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02 Nov 2012 00:00
President Ian Khama has a close-knit circle of supporters. (Pako Lesejane)
Nepotism in President Ian Khama’s administration is a sensitive issue in Botswana, which, with Swaziland, is thought to have the highest unemployment rate in the world.
Khama (59), who has been president for four years and was vice-president for 10 years before that, has concentrated enormous power in his hands. One of his close relatives, Ramadeluka Seretse, is the minister in charge of the defence force, police, intelligence services and the law enforcement machinery.
So far, the president’s cronyism has escaped the attention of international corruption watchers.
In terms of corruption, Botswana is ranked 32 out of 182 countries by Transparency International, the highest-placed nation in Africa.
For four decades the former British possession has been Africa’s golden boy with its high annual economic growth rates – gross domestic product growth in 2012 is projected to be 5.1% – and a reputation for good governance and political stability.
But this week the leader of Botswana’s political opposition, Dumelang Saleshando, accused Khama of “wanting to reduce Botswana to a “private entity”. He added: “His general attitude is that his associates in the Cabinet are indispensable.”
A Mail & Guardian investigation reveals that:
Khama’s twin brothers came under close scrutiny this year over allegations that companies they own landed big contracts from the defence force when he was its commander.
Former University of Botswana political scientist Kenneth Good claims in Diamonds, Dispossession and Democracy in Botswana, published in 2008, that the defence force bought equipment from Seleka Springs, a company of which Tshekedi and Anthony Khama were directors.
Good was declared an undesirable immigrant and deported in 2005 after writing an academic paper that criticised Botswana’s system of “automatic succession” to the presidency.
The Botswana Guardian reported in April this year that Seleka Springs used its influence in 1998 to prevail on the defence force to buy 45 Austrian Pandur tanks.
This was contrary to the recommendations in the confidential report of a team of defence experts, presented to then-president Festus Mogae by the former chairperson of the defence council, Lieutenant General Mompati Merafhe, in 2001. The experts were concerned that the Pandurs were inferior to, but far more expensive than, Piranha tanks from Switzerland.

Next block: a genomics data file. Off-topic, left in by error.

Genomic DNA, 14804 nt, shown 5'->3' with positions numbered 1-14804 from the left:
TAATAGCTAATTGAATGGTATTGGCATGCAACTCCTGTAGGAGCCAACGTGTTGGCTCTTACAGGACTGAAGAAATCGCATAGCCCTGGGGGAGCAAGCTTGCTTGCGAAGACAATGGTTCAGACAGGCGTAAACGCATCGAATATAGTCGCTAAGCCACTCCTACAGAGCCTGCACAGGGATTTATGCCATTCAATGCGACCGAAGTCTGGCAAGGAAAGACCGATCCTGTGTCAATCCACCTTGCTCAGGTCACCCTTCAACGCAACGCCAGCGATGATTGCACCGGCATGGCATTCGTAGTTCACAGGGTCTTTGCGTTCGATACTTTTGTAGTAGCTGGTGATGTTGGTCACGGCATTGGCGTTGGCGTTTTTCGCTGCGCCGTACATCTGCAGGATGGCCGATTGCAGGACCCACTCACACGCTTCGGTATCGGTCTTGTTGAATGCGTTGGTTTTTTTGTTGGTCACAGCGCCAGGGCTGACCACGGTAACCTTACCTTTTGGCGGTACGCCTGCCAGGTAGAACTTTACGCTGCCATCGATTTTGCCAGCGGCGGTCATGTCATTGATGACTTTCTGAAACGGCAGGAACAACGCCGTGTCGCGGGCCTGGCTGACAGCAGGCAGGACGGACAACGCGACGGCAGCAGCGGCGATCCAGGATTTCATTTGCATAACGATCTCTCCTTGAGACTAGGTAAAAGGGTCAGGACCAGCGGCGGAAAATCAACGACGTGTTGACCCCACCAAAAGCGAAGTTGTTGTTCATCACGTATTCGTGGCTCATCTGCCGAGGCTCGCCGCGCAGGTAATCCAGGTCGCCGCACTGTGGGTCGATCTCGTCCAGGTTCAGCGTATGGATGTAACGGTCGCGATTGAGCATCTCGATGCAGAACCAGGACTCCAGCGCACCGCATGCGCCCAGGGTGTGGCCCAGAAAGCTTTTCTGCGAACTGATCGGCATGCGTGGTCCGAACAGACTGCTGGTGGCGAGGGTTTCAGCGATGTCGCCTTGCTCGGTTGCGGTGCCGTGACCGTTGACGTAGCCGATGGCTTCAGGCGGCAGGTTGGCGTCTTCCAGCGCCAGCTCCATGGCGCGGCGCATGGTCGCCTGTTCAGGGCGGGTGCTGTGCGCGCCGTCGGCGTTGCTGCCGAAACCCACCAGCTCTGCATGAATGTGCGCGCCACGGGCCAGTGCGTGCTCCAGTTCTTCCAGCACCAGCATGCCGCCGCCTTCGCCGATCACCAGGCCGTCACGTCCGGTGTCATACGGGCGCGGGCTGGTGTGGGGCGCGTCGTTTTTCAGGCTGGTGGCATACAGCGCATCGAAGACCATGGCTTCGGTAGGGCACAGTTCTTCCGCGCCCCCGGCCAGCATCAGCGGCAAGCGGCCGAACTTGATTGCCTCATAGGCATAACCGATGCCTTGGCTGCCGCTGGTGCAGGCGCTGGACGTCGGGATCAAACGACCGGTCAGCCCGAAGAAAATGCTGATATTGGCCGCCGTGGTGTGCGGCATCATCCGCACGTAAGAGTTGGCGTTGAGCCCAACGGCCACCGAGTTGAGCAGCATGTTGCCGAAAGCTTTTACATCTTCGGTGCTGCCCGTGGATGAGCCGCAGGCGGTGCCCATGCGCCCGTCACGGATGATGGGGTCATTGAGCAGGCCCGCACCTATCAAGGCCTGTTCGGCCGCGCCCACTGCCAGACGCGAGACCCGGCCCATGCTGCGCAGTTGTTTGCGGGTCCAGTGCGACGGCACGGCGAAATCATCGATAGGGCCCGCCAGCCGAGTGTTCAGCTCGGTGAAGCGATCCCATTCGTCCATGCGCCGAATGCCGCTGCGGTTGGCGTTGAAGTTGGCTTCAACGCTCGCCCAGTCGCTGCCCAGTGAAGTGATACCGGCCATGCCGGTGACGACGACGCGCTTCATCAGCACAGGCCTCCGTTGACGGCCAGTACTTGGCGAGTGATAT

As the unqualified agents of the defence force, Seleka Springs bought the Pandur tanks for 426-million pula (R469-million), P26-million more than the going price for the Piranhas.
It was alleged that the Pandurs were unable to traverse sand dunes and needed refuelling after shorter distances than their more robust Swiss counterparts. Tests also showed that the Austrian tank had an unreliable engine and was costlier to maintain. Khama was defence force commander when the deal was approved in 1998.
It is believed that Seleka Springs, which has now been deregistered, was awarded 33 of 35 multimillion-pula defence force tenders from 1998. Good also alleged that in 1997 the defence force bought vehicles, especially Land-Rovers, from Lobatse Delta, also under the directorship of the Khama twins.
Tshekedi refused to speak to the M&G and attempts to contact Anthony were unsuccessful.
Ramadeluka Seretse, Khama’s cousin, is Botswana’s minister of defence, justice and security, under which fall the police, the Directorate of Intelligence Services, the Directorate of Public Prosecutions, the attorney general and the Directorate on Corruption and Economic Crimes.
A former defence force brigadier general, Seretse was controversially acquitted on corruption charges relating to government contracts worth P1.1-million awarded to RFT Botswana, of which he was chairperson and his wife, Sandra Salome, and brother, Bathusi Seretse, were directors. During the trial, he resigned from the Cabinet, but was reappointed after being acquitted.
Seretse was charged with failing to disclose his interests to the president when his company won tenders from the police to supply ammunition, firearms, surveillance cameras and electronic security equipment.
He told Parliament there was no question of impropriety on his part and that he had taken steps to avoid corruption and minimise the risk of his personal business interests compromising his ability to carry out his ministerial duties independently.
He said he had declared his business interests to the president and that tenders were handled by the ministerial tender committee, on which he did not have a seat.
The director of the Directorate on Corruption and Economic Crimes is Rose Seretse, Seretse’s cousin by marriage. Seretse’s ministry also oversees it.
The Botswana media also revealed this year that Hot Bread Shop/Cosy Care, a company owned by Seretse’s wife, Sandra, was awarded a tender to supply bread to all defence force camps in Botswana between 1990 and 2000.
Ramadeluka Seretse told Parliament that Hot Bread was one of nine companies given defence force tenders during that period.
In an interview, he accused the devil of trying to use people to bring him down, adding that he was strong enough not to blame “confused” people.
He said he had not benefited from his relationship with Khama and had been the minister since 2004, before Khama became president. About his corruption case, he said: “I did nothing wrong and there was no absolute evidence, hence my acquittal.”
The Mokaila brothers
Kitso and Tefo Mokaila are the president’s childhood friends and army colleagues. Their father, Dingaan Mokaila, served as the first private secretary to president Seretse Khama, Ian’s father, in the 1970s.